Development of Preschool and Academic Skills in Children Born Very Preterm

Department of Pediatrics, Division of Neonatology, Erasmus University Medical Centre, Sophia Children's Hospital, Rotterdam, The Netherlands.
The Journal of pediatrics (Impact Factor: 3.74). 01/2011; 158(1):51-6. DOI: 10.1016/j.jpeds.2010.06.052
Source: PubMed

ABSTRACT To examine performance in preschool and academic skills in very preterm (gestational age ≤ 30 weeks) and term-born comparison children aged 4 to 12 years.
Very preterm children (n = 200; mean age, 8.2 ± 2.5 years) born between 1996 and 2004 were compared with 230 term-born children (mean age, 8.3 ± 2.3). The Dutch National Pupil Monitoring System was used to measure preschool numerical reasoning and early linguistics, and primary school simple and complex word reading, reading comprehension, spelling, and mathematics/arithmetic. With univariate analyses of variance, we assessed the effects of preterm birth on performance across grades and on grade retention.
In preschool, very preterm children performed comparably with term-born children in early linguistics, but perform more poorly (0.7 standard deviation [SD]) in numerical reasoning skills. In primary school, very preterm children scored 0.3 SD lower in complex word reading and 0.6 SD lower in mathematics/arithmetic, but performed comparably with peers in reading comprehension and spelling. They had a higher grade repeat rate (25.5%), although grade repeat did not improve their academic skills.
Very preterm children do well in early linguistics, reading comprehension, and spelling, but have clinically significant deficits in numerical reasoning skills and mathematics/arithmetic, which persist with time.

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    • "Children born extremely preterm continue exhibiting difficulties in cognition, inhibition , and perceptual-motor skills in kindergarten compared to peers born full term [6]. Difficulty with executive function persists into school age, especially in the areas of response inhibition, planning, and verbal and spatial working memory skills [7] [8] [9] [10]. "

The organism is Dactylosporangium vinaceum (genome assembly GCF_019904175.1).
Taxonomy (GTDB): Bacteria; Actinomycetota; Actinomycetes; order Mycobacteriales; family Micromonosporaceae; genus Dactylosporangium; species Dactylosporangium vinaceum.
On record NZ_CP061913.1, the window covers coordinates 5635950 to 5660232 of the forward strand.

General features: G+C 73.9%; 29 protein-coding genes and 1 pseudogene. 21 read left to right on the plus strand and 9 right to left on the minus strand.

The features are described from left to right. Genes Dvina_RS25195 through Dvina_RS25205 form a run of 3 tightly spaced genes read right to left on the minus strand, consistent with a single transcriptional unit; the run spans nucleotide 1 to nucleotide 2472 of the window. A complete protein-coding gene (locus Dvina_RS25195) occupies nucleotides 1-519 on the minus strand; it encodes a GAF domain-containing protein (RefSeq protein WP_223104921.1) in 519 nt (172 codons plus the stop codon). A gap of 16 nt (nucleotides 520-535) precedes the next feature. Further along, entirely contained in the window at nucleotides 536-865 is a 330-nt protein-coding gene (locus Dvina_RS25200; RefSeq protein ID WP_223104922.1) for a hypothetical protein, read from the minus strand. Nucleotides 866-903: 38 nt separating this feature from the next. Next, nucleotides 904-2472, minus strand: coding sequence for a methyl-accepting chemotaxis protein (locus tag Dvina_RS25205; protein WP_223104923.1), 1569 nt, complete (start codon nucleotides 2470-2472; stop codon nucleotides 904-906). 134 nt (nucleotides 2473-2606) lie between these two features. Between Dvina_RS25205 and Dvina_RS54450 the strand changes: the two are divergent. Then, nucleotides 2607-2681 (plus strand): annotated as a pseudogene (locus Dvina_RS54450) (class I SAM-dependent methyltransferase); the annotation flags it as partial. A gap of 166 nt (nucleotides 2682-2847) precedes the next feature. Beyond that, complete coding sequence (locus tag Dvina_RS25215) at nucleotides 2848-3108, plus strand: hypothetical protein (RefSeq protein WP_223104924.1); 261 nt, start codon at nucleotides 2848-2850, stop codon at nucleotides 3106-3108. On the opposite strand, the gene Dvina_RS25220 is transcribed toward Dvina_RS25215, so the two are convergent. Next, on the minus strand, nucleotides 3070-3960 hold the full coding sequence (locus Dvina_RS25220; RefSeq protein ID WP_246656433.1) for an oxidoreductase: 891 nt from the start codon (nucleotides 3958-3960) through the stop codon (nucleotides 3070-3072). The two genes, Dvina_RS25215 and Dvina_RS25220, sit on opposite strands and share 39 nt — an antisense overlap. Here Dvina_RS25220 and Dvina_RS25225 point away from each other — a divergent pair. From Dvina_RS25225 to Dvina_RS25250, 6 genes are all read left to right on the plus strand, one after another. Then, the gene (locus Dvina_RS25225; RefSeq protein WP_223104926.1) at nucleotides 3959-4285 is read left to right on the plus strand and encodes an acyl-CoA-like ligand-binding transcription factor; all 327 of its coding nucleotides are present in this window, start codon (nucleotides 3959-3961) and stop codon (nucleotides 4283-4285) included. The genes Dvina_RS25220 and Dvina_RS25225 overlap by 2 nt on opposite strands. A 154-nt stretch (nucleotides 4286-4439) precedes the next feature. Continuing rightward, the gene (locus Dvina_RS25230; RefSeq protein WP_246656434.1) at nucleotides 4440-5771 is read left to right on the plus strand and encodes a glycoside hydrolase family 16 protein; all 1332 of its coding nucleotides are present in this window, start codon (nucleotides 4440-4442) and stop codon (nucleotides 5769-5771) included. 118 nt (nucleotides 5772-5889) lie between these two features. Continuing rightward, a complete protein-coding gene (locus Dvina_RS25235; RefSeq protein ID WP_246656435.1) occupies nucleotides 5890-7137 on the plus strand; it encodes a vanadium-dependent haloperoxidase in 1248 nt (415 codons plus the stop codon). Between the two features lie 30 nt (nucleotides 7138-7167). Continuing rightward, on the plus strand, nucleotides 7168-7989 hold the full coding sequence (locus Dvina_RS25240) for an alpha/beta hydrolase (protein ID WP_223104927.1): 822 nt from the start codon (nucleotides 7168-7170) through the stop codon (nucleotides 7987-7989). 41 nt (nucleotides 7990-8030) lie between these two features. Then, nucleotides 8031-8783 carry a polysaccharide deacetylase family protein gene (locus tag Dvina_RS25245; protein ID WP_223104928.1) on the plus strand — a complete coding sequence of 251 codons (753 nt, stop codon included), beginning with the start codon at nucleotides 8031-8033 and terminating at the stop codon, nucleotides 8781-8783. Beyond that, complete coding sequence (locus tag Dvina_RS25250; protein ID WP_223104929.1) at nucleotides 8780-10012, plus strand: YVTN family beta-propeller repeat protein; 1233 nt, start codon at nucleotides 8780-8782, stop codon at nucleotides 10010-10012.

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    ABSTRACT: Background Difficulties with executive function have been found in preterm children, resulting in difficulties with learning and school performance. Aim This study evaluated the relationship of early working memory as measured by object permanence items to the cognitive and language scores on the Bayley Scales-III in a cohort of children born extremely preterm. Study design Logistic regression models were conducted to compare object permanence scores derived from the Bayley Scales-III by race/ethnicity and maternal education, controlling for medical covariates. Subjects Extremely preterm toddlers (526), who were part of a Eunice Kennedy Shriver National Institute of Child Health and Human Development Neonatal Research Network's multi-center study, were evaluated at 18–22 months corrected age. Outcome measures Object permanence scores derived from the Bayley Developmental Scales were compared by race/ethnicity and maternal education, controlling for medical covariates. Results There were no significant differences in object permanence mastery and scores among the treatment groups after controlling for medical and social variables, including maternal education and race/ethnicity. Males and children with intraventricular hemorrhage, retinopathy of prematurity, and bronchopulmonary dysplasia were less likely to demonstrate object permanence mastery and had lower object permanence scores. Children who attained object permanence mastery had significantly higher Bayley Scales-III cognitive and language scores after controlling for medical and socio-economic factors. Conclusions Our measure of object permanence is free of influence from race, ethnic and socio-economic factors. Adding this simple task to current clinical practice could help detect early executive function difficulties in young children.